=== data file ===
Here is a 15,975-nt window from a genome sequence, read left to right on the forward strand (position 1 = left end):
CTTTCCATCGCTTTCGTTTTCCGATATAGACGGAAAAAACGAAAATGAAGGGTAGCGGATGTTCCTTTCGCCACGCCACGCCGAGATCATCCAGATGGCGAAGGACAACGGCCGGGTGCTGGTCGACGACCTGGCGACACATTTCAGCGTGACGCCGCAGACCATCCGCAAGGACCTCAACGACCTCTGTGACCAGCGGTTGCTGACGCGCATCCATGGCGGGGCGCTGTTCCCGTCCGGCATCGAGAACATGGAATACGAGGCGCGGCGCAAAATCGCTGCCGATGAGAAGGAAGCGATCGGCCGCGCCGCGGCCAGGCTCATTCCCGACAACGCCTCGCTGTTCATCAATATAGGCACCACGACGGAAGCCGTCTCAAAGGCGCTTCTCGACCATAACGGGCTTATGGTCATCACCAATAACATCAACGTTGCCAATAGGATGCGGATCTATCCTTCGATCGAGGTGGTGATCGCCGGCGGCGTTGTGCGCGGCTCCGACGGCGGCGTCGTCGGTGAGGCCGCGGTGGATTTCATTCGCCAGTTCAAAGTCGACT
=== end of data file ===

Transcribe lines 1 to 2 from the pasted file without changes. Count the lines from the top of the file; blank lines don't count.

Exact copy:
Here is a 15,975-nt window from a genome sequence, read left to right on the forward strand (position 1 = left end):
CTTTCCATCGCTTTCGTTTTCCGATATAGACGGAAAAAACGAAAATGAAGGGTAGCGGATGTTCCTTTCGCCACGCCACGCCGAGATCATCCAGATGGCGAAGGACAACGGCCGGGTGCTGGTCGACGACCTGGCGACACATTTCAGCGTGACGCCGCAGACCATCCGCAAGGACCTCAACGACCTCTGTGACCAGCGGTTGCTGACGCGCATCCATGGCGGGGCGCTGTTCCCGTCCGGCATCGAGAACATGGAATACGAGGCGCGGCGCAAAATCGCTGCCGATGAGAAGGAAGCGATCGGCCGCGCCGCGGCCAGGCTCATTCCCGACAACGCCTCGCTGTTCATCAATATAGGCACCACGACGGAAGCCGTCTCAAAGGCGCTTCTCGACCATAACGGGCTTATGGTCATCACCAATAACATCAACGTTGCCAATAGGATGCGGATCTATCCTTCGATCGAGGTGGTGATCGCCGGCGGCGTTGTGCGCGGCTCCGACGGCGGCGTCGTCGGTGAGGCCGCGGTGGATTTCATTCGCCAGTTCAAAGTCGACT